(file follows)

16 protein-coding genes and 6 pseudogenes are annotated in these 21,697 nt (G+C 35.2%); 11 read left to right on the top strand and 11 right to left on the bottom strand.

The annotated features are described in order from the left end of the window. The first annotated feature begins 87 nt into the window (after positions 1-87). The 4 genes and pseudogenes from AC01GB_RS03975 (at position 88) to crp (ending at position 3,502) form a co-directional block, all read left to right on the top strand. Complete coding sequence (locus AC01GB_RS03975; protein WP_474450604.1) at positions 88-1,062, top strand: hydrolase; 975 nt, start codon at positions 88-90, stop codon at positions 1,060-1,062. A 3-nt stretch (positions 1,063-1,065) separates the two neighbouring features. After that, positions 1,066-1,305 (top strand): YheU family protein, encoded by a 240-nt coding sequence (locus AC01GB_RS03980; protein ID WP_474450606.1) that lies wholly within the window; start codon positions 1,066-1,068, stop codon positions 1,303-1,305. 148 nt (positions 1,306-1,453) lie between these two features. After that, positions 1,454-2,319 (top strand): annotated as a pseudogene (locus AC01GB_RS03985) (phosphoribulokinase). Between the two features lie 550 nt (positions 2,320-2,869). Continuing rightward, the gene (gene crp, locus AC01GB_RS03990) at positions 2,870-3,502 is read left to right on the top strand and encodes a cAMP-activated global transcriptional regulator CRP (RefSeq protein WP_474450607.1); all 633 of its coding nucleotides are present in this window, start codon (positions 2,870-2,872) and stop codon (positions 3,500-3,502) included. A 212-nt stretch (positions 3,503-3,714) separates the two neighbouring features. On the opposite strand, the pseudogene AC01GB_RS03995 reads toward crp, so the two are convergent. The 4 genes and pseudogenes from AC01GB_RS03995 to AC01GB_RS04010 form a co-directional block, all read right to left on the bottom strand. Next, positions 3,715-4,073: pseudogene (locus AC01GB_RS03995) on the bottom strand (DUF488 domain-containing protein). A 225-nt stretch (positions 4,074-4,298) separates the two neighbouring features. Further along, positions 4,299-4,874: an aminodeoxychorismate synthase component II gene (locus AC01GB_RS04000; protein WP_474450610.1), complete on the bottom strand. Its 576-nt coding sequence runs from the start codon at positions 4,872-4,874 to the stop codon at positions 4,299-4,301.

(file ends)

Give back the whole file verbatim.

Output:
16 protein-coding genes and 6 pseudogenes are annotated in these 21,697 nt (G+C 35.2%); 11 read left to right on the top strand and 11 right to left on the bottom strand.

The annotated features are described in order from the left end of the window. The first annotated feature begins 87 nt into the window (after positions 1-87). The 4 genes and pseudogenes from AC01GB_RS03975 (at position 88) to crp (ending at position 3,502) form a co-directional block, all read left to right on the top strand. Complete coding sequence (locus AC01GB_RS03975; protein WP_474450604.1) at positions 88-1,062, top strand: hydrolase; 975 nt, start codon at positions 88-90, stop codon at positions 1,060-1,062. A 3-nt stretch (positions 1,063-1,065) separates the two neighbouring features. After that, positions 1,066-1,305 (top strand): YheU family protein, encoded by a 240-nt coding sequence (locus AC01GB_RS03980; protein ID WP_474450606.1) that lies wholly within the window; start codon positions 1,066-1,068, stop codon positions 1,303-1,305. 148 nt (positions 1,306-1,453) lie between these two features. After that, positions 1,454-2,319 (top strand): annotated as a pseudogene (locus AC01GB_RS03985) (phosphoribulokinase). Between the two features lie 550 nt (positions 2,320-2,869). Continuing rightward, the gene (gene crp, locus AC01GB_RS03990) at positions 2,870-3,502 is read left to right on the top strand and encodes a cAMP-activated global transcriptional regulator CRP (RefSeq protein WP_474450607.1); all 633 of its coding nucleotides are present in this window, start codon (positions 2,870-2,872) and stop codon (positions 3,500-3,502) included. A 212-nt stretch (positions 3,503-3,714) separates the two neighbouring features. On the opposite strand, the pseudogene AC01GB_RS03995 reads toward crp, so the two are convergent. The 4 genes and pseudogenes from AC01GB_RS03995 to AC01GB_RS04010 form a co-directional block, all read right to left on the bottom strand. Next, positions 3,715-4,073: pseudogene (locus AC01GB_RS03995) on the bottom strand (DUF488 domain-containing protein). A 225-nt stretch (positions 4,074-4,298) separates the two neighbouring features. Further along, positions 4,299-4,874: an aminodeoxychorismate synthase component II gene (locus AC01GB_RS04000; protein WP_474450610.1), complete on the bottom strand. Its 576-nt coding sequence runs from the start codon at positions 4,872-4,874 to the stop codon at positions 4,299-4,301.